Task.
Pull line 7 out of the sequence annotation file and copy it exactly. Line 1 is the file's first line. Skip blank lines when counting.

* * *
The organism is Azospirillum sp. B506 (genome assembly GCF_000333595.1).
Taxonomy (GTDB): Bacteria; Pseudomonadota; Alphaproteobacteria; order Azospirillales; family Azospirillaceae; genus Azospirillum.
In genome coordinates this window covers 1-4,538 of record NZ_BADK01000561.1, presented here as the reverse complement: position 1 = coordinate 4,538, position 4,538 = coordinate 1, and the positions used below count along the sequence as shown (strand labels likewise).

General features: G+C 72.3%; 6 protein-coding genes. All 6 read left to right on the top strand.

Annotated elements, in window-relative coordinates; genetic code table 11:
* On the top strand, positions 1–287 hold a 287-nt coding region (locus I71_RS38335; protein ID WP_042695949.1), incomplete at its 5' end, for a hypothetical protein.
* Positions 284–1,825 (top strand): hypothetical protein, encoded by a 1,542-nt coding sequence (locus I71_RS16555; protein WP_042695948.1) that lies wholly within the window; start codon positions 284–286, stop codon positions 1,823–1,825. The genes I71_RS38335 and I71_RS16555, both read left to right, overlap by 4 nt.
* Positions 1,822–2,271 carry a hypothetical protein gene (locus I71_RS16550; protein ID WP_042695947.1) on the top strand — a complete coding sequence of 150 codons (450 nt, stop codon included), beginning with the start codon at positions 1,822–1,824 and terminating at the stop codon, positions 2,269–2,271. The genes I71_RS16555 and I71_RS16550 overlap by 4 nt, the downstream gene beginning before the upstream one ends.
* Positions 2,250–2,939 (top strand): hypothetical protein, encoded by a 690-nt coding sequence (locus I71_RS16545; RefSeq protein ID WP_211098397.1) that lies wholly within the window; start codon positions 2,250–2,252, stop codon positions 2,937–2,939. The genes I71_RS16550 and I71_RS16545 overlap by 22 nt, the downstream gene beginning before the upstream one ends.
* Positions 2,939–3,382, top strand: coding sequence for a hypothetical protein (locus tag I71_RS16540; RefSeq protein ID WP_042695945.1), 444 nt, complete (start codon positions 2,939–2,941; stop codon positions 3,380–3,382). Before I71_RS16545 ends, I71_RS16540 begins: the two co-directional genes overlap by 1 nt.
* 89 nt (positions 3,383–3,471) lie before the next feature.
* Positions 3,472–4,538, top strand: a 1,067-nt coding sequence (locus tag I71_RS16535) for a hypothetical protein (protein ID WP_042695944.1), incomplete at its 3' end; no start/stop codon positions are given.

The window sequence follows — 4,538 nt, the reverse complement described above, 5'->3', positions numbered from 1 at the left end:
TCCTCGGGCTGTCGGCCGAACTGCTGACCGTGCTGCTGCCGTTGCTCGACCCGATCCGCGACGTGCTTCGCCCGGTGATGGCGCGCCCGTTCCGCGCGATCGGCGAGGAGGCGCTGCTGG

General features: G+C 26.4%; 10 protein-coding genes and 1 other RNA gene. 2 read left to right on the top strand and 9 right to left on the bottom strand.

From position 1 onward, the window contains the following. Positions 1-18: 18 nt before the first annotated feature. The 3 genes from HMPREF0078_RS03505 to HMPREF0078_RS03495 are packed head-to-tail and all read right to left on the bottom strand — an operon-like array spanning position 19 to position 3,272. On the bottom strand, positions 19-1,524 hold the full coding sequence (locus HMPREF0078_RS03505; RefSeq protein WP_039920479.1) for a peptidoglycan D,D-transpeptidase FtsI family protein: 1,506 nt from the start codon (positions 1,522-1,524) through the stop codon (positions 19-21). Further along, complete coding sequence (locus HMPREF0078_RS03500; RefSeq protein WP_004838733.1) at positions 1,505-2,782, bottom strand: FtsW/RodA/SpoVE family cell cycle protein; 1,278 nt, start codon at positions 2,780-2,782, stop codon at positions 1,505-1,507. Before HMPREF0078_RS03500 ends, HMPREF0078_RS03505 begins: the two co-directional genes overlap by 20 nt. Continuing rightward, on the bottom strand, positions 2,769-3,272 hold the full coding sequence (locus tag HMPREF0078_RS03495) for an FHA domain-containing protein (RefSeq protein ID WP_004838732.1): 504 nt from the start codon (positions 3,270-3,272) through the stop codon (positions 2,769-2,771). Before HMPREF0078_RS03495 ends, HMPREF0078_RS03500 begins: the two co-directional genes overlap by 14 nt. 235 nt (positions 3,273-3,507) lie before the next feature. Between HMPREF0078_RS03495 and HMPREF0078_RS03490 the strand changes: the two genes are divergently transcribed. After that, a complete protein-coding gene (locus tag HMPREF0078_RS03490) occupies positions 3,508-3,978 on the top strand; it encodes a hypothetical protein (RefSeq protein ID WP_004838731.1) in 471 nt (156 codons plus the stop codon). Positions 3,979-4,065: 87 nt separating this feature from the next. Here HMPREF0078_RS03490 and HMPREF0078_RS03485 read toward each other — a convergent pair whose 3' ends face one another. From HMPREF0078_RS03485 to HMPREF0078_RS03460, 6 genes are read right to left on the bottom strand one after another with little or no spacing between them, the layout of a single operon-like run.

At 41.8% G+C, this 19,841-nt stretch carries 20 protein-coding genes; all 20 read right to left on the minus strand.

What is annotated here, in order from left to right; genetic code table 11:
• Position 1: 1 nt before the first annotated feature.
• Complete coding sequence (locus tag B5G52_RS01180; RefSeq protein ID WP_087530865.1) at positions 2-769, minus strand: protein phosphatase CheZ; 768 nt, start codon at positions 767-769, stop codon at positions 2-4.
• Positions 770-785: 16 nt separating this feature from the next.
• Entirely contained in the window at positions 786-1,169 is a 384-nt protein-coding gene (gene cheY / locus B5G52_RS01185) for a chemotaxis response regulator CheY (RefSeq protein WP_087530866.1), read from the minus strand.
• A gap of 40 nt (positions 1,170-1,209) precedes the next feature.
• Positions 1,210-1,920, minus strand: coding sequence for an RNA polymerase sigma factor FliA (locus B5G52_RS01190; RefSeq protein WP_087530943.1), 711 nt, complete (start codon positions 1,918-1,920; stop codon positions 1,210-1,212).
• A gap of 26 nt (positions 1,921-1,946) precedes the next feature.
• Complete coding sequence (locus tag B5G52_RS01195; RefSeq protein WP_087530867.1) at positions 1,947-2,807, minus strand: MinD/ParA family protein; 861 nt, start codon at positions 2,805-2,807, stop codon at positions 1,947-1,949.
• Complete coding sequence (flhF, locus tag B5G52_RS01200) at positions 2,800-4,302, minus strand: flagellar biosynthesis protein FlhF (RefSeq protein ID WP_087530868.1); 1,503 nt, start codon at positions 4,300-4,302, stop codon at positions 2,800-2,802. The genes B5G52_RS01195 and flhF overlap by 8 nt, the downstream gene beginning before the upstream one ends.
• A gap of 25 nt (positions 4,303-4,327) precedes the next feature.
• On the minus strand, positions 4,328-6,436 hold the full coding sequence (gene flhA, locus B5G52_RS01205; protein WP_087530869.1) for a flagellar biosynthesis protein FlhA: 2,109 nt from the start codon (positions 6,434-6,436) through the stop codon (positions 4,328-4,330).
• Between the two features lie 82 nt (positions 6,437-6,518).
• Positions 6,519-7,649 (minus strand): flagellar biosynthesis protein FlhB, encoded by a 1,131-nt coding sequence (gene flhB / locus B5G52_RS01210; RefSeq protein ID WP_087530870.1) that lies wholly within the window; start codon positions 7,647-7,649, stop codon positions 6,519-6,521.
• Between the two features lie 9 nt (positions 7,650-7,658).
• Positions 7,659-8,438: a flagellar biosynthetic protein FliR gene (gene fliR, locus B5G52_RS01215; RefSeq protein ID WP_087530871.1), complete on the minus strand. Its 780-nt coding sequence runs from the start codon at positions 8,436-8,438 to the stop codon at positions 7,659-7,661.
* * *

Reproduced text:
* Positions 284–1,825 (top strand): hypothetical protein, encoded by a 1,542-nt coding sequence (locus I71_RS16555; protein WP_042695948.1) that lies wholly within the window; start codon positions 284–286, stop codon positions 1,823–1,825. The genes I71_RS38335 and I71_RS16555, both read left to right, overlap by 4 nt.